RFC: `&.` within a block

#1

Extracted from #7429, which has been closed due to the fact that some of the members of the community can’t stand the fact someone that is having a different point of view (see the irony).

So,

foo do |x|
  x.foo
  x.bar
end

and

foo do
  &.foo
  &.bar
end

Let’s continue arguing and insulting each other the discussion then.

I had extra subjective pros:

  • A developer would not need to think of the argument naming anymore
  • Ampersand is highlighted, which allows the brain to quickly extract the call name (compare x.foo and &.foo in the example above, listen to how your brain reads it)
  • A developer would still be free to choose between explicit block argument and &. whenever they want to
  • It would conform with the existing foo &.bar syntax, as it expands to foo { |x| x.bar }, which is essentially the same
  • It would not affect the with yield syntax

Let’s skip the fact that I could have chosen Go or C instead of Crystal if it was not about subjective perception. And that Crystal would be just a one of meh languages if it was not expressive.

Oh wait, some community members are directly against expressiveness. They imply on the need for the code to be as much explicit as possible. But we have foo &.bar. And we have record. And tons of other macros. And also getter, setter and property. Why not defining def get_foo and def set_foo explicitly? getter is too implicit! Vote for removing the getter macro from the language!

My point is that expressiveness is the amount of code a developer needs to write to achieve the same result preserving the readability. foo &.bar equals to foo { |x| x.bar }, record equals to struct Foo .... We omit repeatable code using some rules.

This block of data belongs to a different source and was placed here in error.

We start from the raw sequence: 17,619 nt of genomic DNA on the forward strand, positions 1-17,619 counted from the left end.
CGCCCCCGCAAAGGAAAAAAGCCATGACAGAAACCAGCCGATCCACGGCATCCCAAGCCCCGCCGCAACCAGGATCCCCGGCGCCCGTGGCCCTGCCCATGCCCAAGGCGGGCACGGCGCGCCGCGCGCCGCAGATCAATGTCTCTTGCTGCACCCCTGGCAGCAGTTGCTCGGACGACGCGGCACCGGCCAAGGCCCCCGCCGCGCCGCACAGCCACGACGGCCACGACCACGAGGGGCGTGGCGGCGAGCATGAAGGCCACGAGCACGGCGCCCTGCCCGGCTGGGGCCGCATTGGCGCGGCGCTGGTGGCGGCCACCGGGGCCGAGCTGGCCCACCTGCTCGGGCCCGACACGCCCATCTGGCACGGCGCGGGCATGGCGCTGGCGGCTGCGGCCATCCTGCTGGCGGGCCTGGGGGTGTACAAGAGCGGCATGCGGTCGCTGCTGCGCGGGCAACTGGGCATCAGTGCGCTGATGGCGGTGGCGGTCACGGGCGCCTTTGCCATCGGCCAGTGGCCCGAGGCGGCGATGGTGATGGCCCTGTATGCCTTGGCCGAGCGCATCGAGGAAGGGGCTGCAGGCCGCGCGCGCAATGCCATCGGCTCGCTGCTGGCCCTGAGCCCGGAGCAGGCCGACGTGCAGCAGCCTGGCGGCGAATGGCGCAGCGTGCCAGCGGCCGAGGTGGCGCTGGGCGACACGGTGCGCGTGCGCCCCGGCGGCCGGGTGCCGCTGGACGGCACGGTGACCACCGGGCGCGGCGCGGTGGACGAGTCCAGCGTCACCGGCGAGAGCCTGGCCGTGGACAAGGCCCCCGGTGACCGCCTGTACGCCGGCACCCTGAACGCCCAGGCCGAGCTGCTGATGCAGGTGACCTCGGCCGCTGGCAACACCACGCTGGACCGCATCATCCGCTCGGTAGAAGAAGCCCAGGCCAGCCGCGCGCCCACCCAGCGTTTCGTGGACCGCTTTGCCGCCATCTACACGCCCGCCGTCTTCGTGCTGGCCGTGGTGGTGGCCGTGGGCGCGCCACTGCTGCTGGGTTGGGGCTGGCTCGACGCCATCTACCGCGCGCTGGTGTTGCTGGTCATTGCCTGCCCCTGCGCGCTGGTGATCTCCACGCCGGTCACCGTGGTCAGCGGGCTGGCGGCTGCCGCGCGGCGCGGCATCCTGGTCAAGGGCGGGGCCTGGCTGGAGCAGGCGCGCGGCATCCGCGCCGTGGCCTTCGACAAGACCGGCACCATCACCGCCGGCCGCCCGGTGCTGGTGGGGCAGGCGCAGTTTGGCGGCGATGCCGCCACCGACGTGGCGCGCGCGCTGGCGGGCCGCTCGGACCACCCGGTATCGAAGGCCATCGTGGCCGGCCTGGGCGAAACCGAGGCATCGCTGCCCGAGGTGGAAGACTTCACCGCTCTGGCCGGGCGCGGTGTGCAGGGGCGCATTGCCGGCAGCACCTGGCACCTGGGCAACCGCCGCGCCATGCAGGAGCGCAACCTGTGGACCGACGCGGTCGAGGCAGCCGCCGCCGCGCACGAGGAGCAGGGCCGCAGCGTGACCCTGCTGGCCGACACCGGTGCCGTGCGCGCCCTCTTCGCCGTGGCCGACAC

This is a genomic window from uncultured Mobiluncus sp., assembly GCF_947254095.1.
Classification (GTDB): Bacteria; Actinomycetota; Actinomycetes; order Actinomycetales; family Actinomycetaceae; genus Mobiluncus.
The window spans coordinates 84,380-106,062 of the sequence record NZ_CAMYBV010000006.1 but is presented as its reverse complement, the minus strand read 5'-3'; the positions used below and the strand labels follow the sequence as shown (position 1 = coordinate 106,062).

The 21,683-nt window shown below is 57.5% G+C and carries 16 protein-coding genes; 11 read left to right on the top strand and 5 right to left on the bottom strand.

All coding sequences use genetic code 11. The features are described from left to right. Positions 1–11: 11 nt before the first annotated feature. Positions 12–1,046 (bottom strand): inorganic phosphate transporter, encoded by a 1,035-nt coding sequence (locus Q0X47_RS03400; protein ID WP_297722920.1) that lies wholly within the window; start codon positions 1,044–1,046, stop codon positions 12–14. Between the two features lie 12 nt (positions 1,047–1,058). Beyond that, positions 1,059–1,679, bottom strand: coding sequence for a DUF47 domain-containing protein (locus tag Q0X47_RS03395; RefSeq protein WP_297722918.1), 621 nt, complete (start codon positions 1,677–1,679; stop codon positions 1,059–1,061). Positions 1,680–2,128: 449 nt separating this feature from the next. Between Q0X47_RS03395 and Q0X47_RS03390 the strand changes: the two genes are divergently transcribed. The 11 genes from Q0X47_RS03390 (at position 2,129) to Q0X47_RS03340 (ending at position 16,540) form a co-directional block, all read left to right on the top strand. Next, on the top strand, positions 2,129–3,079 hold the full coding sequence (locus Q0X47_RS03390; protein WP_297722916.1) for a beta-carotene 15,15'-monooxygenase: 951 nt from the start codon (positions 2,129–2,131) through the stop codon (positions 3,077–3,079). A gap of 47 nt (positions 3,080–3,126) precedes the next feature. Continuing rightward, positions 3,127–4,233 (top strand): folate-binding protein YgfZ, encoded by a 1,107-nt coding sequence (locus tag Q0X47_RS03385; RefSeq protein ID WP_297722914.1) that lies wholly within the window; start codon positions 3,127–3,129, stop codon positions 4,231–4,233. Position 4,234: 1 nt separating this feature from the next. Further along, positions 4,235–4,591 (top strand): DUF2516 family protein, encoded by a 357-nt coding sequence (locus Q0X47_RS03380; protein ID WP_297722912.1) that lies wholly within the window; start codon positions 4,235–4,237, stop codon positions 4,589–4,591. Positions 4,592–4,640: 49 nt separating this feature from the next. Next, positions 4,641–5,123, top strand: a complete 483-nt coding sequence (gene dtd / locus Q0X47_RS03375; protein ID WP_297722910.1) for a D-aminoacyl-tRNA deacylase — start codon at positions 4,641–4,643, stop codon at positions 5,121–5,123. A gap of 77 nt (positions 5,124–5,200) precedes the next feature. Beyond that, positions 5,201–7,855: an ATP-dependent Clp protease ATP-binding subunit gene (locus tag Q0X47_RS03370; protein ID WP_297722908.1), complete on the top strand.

foo do |x|
  x.foo
  x.bar
end

Is a perfect use-case for omitting the code with a simple rule& = first block argument. It’s easy to remember, it’s easy to parse on the brain-side. Maybe even simpler than record macro.

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#2

Please note that I don’t wait for someone to rush implementing the feature immediately. I can live without it. I just want to put it on sometimes list and hope that it gets into the language one day.

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#3

This could be cool, but there is a problem :

icr(0.27.0) > [1, 2, 3].map &.to_s
 => ["1", "2", "3"]

You syntax is very close from this one, I think we can take Kotlin convention with it

foo do |x|
  it.foo
  it.bar
end

In Kotlin IDE, it is highlighted, and it’s a pleasure to use.

I don’t think this feature is vital, and I love with ... yield so I would not it ^^

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#4

Putting aside our personal visual preferences (I would like omitting &. and making not only the first block argument implicit but method receiver inside a block implicit too)…

What worries me in your proposal is that &.foo now can mean different things. Currently it’s just a shortcut for {|x| x.foo} and that’s it, right?

If I understood your proposal correctly

  • for a block with implicit first argument (we are omitting |x| after do) the &.foo should now mean x.foo (a method call) and not {|x| x.foo} (a block, inside which there is a method call on first argument)
  • if block does not yield any arguments, then it should be an error, and it’s one more thing to worry about: how this error should be different from error when you write &.foo, but not inside block?

Also this syntax

foo do
  &.foo
  &.bar
end

Looks to me a bit similar to

foo \
  &.foo \
  &.bar

Which is the same as foo &.foo &.bar I think. But it currently has a different meaning from what you are proposing.

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#5